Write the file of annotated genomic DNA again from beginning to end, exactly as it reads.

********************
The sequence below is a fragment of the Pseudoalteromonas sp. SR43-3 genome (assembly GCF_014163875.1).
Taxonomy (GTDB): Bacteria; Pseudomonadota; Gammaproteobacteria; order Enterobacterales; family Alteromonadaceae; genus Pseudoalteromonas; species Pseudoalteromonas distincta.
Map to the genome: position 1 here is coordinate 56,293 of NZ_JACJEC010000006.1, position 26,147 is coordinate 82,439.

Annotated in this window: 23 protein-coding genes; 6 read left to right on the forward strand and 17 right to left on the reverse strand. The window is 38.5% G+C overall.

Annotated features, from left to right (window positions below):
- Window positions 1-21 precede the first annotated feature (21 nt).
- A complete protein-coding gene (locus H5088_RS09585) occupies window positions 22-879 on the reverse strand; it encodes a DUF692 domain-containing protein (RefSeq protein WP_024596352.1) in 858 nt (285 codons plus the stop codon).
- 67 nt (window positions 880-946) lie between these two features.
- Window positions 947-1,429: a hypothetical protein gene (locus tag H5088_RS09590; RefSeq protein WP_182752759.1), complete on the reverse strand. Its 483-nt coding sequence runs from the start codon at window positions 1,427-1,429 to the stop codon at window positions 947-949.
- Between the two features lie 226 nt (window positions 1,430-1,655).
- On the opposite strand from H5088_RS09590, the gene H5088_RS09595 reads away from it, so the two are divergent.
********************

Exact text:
The sequence below is a fragment of the Pseudoalteromonas sp. SR43-3 genome (assembly GCF_014163875.1).
Taxonomy (GTDB): Bacteria; Pseudomonadota; Gammaproteobacteria; order Enterobacterales; family Alteromonadaceae; genus Pseudoalteromonas; species Pseudoalteromonas distincta.
Map to the genome: position 1 here is coordinate 56,293 of NZ_JACJEC010000006.1, position 26,147 is coordinate 82,439.

Annotated in this window: 23 protein-coding genes; 6 read left to right on the forward strand and 17 right to left on the reverse strand. The window is 38.5% G+C overall.

Annotated features, from left to right (window positions below):
- Window positions 1-21 precede the first annotated feature (21 nt).
- A complete protein-coding gene (locus H5088_RS09585) occupies window positions 22-879 on the reverse strand; it encodes a DUF692 domain-containing protein (RefSeq protein WP_024596352.1) in 858 nt (285 codons plus the stop codon).
- 67 nt (window positions 880-946) lie between these two features.
- Window positions 947-1,429: a hypothetical protein gene (locus tag H5088_RS09590; RefSeq protein WP_182752759.1), complete on the reverse strand. Its 483-nt coding sequence runs from the start codon at window positions 1,427-1,429 to the stop codon at window positions 947-949.
- Between the two features lie 226 nt (window positions 1,430-1,655).
- On the opposite strand from H5088_RS09590, the gene H5088_RS09595 reads away from it, so the two are divergent.